Antithrombotic agents for secondary prevention after acute coronary syndromes: A systematic review and network meta-analysis.
Int J Cardiol. 2017 Mar 14;:
Authors: Fanaroff AC, Hasselblad V, Roe MT, Bhatt DL, James SK, Steg PG, Gibson CM, Ohman EM
BACKGROUND: Nine oral antithrombotic medications currently available in the United States and Europe have been studied in clinical trials for secondary prevention of cardiac events following acute coronary syndrome (ACS). Few combinations of these medications have been directly compared, and studies have used multiple different comparator regimens.
METHODS: We performed a systematic review and network meta-analysis of randomized controlled trials evaluating one or more available oral antithrombotic therapies in patients with ACS or prior myocardial infarction (MI). Co-primary outcomes were all-cause and cardiovascular mortality compared with imputed placebo and aspirin monotherapy.
RESULTS: Forty-seven studies (196,057 subjects) met inclusion criteria and were included in the systematic review. Almost all studies tested either aspirin monotherapy compared with placebo or a combination of antithrombotic agents that included aspirin. Nearly all regimens reduced all-cause and cardiovascular mortality compared with imputed placebo. However, compared with imputed aspirin monotherapy, only combination therapy with aspirin plus ticagrelor was associated with lower cardiovascular mortality (OR 0.80, 95% CI 0.68-0.93), and triple therapy with aspirin, clopidogrel, and very low dose rivaroxaban was associated with lower all-cause mortality (OR 0.67, 95% CI 0.49-0.90). Major bleeding was increased 45-95% with dual antithrombotic therapy, and 2-6-fold with triple therapy.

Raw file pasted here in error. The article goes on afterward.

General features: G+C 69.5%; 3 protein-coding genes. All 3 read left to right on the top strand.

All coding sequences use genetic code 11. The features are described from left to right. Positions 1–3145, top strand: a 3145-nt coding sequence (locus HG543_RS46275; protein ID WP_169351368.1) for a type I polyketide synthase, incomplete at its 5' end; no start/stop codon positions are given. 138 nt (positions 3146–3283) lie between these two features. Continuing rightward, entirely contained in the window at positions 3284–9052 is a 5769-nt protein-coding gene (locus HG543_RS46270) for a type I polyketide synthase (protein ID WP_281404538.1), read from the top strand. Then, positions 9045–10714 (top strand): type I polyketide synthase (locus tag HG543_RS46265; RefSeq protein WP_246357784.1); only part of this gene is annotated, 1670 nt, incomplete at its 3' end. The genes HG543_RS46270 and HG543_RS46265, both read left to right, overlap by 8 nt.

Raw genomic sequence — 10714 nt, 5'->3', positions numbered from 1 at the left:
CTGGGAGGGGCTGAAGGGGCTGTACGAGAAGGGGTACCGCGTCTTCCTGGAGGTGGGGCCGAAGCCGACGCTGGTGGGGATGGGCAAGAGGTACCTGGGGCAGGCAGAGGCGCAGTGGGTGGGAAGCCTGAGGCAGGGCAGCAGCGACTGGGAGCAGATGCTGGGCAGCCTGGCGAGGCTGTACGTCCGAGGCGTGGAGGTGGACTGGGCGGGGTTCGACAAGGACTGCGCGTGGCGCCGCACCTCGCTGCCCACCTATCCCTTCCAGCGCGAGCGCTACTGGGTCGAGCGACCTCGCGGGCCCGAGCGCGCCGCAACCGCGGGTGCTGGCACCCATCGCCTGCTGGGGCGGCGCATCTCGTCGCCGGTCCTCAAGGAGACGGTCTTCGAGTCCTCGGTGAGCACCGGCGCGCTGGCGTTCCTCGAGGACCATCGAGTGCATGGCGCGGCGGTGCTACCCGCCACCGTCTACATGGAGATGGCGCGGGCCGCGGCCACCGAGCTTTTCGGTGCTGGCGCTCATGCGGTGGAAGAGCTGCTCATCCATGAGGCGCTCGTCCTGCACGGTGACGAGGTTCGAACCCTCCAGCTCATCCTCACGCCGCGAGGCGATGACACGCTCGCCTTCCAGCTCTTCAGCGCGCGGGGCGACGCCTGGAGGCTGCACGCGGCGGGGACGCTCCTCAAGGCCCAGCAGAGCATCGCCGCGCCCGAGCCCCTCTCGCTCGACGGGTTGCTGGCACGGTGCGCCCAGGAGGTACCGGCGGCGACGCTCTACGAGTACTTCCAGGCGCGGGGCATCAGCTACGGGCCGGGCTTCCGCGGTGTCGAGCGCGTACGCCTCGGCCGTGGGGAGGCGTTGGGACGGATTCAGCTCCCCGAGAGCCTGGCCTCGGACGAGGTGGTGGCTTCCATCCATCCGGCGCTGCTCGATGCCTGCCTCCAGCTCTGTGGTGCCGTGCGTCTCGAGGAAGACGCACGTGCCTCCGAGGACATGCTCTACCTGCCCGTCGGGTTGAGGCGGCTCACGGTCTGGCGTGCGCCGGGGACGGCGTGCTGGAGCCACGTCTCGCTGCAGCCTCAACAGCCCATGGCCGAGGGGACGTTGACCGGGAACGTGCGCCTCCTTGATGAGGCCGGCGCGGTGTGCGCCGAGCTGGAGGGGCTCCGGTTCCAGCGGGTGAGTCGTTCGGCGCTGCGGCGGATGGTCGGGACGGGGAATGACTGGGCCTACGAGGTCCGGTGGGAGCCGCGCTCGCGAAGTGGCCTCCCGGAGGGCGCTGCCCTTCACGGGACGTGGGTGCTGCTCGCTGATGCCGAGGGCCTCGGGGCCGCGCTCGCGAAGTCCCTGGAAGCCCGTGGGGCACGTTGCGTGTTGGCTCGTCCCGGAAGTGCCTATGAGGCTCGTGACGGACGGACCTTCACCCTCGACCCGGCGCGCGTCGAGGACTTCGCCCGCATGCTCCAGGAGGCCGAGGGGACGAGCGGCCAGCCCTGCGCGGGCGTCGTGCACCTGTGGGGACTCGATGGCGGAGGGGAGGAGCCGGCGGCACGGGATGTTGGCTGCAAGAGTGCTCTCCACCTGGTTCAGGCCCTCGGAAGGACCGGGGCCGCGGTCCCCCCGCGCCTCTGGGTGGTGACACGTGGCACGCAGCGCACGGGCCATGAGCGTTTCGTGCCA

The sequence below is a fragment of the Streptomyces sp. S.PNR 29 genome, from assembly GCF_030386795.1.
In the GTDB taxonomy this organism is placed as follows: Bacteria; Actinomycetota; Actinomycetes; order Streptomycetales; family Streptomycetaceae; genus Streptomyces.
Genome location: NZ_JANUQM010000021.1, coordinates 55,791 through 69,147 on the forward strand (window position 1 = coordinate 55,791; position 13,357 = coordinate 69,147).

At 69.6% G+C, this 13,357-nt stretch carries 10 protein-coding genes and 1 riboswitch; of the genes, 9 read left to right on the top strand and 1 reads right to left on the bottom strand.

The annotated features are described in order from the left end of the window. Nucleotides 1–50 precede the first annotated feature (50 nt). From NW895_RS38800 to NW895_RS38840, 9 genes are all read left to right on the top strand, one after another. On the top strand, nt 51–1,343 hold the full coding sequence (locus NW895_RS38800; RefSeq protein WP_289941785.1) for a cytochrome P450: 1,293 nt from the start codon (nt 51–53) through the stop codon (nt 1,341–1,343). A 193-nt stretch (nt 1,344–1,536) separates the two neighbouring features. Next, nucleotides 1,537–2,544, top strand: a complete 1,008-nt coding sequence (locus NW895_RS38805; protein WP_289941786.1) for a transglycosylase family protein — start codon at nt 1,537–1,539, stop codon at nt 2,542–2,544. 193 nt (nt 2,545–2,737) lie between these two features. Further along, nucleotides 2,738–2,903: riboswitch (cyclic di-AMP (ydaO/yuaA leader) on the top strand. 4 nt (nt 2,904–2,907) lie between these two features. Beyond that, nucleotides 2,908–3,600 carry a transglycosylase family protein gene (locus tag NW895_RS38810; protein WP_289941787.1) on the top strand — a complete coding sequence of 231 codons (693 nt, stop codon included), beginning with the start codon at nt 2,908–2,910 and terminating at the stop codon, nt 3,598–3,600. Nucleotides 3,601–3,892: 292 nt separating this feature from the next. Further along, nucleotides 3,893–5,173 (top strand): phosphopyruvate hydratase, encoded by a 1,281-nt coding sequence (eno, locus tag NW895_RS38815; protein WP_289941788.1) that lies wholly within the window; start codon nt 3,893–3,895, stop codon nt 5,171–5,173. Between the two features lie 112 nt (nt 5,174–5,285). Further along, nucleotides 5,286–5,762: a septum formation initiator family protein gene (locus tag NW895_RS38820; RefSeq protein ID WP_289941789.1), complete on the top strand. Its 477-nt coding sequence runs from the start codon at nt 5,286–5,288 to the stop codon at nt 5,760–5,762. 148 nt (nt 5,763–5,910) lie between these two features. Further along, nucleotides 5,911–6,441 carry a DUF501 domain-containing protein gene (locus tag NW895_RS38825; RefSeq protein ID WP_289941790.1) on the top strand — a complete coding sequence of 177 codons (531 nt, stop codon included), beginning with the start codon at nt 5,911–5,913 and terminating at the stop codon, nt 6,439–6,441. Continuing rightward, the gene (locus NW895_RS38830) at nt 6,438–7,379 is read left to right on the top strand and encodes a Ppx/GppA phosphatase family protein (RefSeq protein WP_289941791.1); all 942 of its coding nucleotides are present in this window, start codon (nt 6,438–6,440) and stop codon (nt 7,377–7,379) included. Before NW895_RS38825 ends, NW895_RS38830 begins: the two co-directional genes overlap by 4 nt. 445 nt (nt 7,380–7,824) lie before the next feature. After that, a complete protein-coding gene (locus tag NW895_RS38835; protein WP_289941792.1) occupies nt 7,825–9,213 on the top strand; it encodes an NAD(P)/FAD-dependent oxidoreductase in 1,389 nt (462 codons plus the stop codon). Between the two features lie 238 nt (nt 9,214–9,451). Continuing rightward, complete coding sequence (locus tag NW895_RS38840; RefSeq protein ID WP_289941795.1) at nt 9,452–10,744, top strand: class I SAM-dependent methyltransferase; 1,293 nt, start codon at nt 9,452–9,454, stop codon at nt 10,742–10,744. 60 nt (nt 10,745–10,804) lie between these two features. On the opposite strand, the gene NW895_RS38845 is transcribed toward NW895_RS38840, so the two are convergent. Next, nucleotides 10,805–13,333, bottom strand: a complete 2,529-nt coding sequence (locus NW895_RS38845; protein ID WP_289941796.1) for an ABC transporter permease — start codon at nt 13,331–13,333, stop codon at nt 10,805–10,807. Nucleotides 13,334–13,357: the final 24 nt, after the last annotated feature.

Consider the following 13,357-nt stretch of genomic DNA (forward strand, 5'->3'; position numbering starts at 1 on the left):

CONCLUSION: Few combinations of antithrombotic therapy were associated with a reduction in mortality compared with aspirin monotherapy, highlighting the difficulty in clinical interpretation of composite ischemic endpoints. Future studies may need to focus on limiting the number of antithrombotic therapies tested in combination to best balance ischemic event reduction and bleeding.
PMID: 28320608 [PubMed - as supplied by publisher]